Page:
In vitro and observational epidemiological studies suggest that vitamin D may play a role in cancer prevention. However, the relationship between vitamin D and ovarian cancer is uncertain, with observational studies generating conflicting findings. A potential limitation of observational studies is inadequate control of confounding. To overcome this problem, we used Mendelian randomization (MR) to evaluate the association between single nucleotide polymorphisms (SNPs) associated with circulating 25-hydroxyvitamin D [25(OH)D] concentration and risk of ovarian cancer. We employed SNPs with well-established associations with 25(OH)D concentration as instrumental variables for MR: rs7944926 (DHCR7), rs12794714 (CYP2R1) and rs2282679 (GC). We included 31 719 women of European ancestry (10 065 cases, 21 654 controls) from the Ovarian Cancer Association Consortium, who were genotyped using customized Illumina Infinium iSelect (iCOGS) arrays. A two-sample (summary data) MR approach was used and analyses were performed separately for all ovarian cancer (10 065 cases) and for high-grade serous ovarian cancer (4121 cases). The odds ratio for epithelial ovarian cancer risk (10 065 cases) estimated by combining the individual SNP associations using inverse variance weighting was 1.27 (95% confidence interval: 1.06 to 1.51) per 20 nmol/L decrease in 25(OH)D concentration. The estimated odds ratio for high-grade serous epithelial ovarian cancer (4121 cases) was 1.54 (1.19, 2.01). Genetically lowered 25-hydroxyvitamin D concentrations were associated with higher ovarian cancer susceptibility in Europeans. These findings suggest that increasing plasma vitamin D levels may reduce risk of ovarian cancer.

Twitter Demographics

The data shown below were collected from the profiles of 20 tweeters who shared this research output. Click here to find out more about how the information was compiled.

Mendeley readers

The data shown below were compiled from readership statistics for 67 Mendeley readers of this research output. Click here to see the associated Mendeley record.

Geographical breakdown

Country Count As %
Australia 1 1%
Finland 1 1%
United States 1 1%
Canada 1 1%
Unknown 63 94%

Demographic breakdown

Readers by professional status Count As %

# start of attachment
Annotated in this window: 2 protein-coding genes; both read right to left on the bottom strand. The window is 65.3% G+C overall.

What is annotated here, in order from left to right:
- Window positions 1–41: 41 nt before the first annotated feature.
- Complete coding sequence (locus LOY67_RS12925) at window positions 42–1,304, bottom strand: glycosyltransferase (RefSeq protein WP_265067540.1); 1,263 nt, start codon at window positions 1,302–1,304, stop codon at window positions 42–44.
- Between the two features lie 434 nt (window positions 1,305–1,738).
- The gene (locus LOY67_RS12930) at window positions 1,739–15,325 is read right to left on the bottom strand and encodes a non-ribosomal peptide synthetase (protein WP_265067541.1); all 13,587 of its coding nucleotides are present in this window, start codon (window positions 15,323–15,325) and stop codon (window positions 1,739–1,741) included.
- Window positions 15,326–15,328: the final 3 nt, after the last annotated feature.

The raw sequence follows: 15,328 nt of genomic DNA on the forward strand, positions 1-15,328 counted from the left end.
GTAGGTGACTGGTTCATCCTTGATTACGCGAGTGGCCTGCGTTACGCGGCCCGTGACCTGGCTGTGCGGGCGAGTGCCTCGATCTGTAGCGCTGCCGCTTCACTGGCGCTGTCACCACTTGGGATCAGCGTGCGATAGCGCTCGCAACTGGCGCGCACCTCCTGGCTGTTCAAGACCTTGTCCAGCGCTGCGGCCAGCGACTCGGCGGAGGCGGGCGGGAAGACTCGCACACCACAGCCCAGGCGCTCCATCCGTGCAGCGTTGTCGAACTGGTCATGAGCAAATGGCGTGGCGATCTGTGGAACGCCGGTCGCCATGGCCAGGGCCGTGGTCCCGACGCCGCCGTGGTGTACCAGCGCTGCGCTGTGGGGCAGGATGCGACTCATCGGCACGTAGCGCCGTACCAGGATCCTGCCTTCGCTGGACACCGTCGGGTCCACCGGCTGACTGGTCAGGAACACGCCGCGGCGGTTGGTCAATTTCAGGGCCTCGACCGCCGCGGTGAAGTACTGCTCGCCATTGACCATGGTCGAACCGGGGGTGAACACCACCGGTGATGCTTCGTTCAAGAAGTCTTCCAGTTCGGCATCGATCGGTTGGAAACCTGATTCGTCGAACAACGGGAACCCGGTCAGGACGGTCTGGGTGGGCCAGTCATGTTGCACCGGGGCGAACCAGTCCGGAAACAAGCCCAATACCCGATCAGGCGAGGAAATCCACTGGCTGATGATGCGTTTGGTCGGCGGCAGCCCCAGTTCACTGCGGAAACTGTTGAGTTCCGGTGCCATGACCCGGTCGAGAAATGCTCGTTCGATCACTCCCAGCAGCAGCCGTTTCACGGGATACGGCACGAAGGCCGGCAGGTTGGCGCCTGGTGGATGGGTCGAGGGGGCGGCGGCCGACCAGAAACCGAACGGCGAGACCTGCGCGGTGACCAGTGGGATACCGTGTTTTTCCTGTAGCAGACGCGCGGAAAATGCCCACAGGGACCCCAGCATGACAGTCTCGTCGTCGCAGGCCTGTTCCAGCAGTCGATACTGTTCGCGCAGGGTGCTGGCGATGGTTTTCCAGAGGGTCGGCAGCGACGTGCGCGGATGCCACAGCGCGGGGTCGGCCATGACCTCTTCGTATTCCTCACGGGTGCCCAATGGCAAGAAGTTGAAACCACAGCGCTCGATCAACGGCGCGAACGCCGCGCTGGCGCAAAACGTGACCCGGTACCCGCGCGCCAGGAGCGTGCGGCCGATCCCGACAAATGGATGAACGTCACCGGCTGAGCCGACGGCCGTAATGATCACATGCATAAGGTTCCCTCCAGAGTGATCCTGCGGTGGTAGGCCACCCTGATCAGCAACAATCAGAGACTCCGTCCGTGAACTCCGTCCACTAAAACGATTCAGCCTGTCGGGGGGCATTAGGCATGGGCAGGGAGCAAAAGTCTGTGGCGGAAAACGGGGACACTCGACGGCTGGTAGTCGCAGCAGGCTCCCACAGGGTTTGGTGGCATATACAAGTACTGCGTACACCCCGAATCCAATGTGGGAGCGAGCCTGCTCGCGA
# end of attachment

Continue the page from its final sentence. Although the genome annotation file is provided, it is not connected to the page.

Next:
Researcher 18 27%
Unspecified 12 18%
Student > Ph. D. Student 8 12%
Student > Doctoral Student 6 9%
Student > Bachelor 5 7%
Other 18 27%
Readers by discipline Count As %
Medicine and Dentistry 19 28%
Unspecified 15 22%
Biochemistry, Genetics and Molecular Biology 9 13%
Agricultural and Biological Sciences 8 12%
Mathematics 4 6%
Other 12 18%

Attention Score in Context

This research output has an Altmetric Attention Score of 13. This is our high-level measure of the quality and quantity of online attention that it has received. This Attention Score, as well as the ranking and number of research outputs shown below, was calculated when the research output was last mentioned on 02 November 2017.
All research outputs
#1,197,246
of 13,560,184 outputs
Outputs from International Journal of Epidemiology
#763
of 4,255 outputs
Outputs of similar age
#33,365
of 263,118 outputs
Outputs of similar age from International Journal of Epidemiology
#29
of 91 outputs
Altmetric has tracked 13,560,184 research outputs across all sources so far. Compared to these this one has done particularly well and is in the 91st percentile: it's in the top 10% of all research outputs ever tracked by Altmetric.
So far Altmetric has tracked 4,255 research outputs from this source. They typically receive a lot more attention than average, with a mean Attention Score of 15.1. This one has done well, scoring higher than 82% of its peers.
Older research outputs will score higher simply because they've had more time to accumulate mentions. To account for age we can compare this Altmetric Attention Score to the 263,118 tracked outputs that were published within six weeks on either side of this one in any source. This one has done well, scoring higher than 87% of its contemporaries.
We're also able to compare this research output to 91 others from the same source and published within six weeks on either side of this one. This one has gotten more attention than average, scoring higher than 68% of its contemporaries.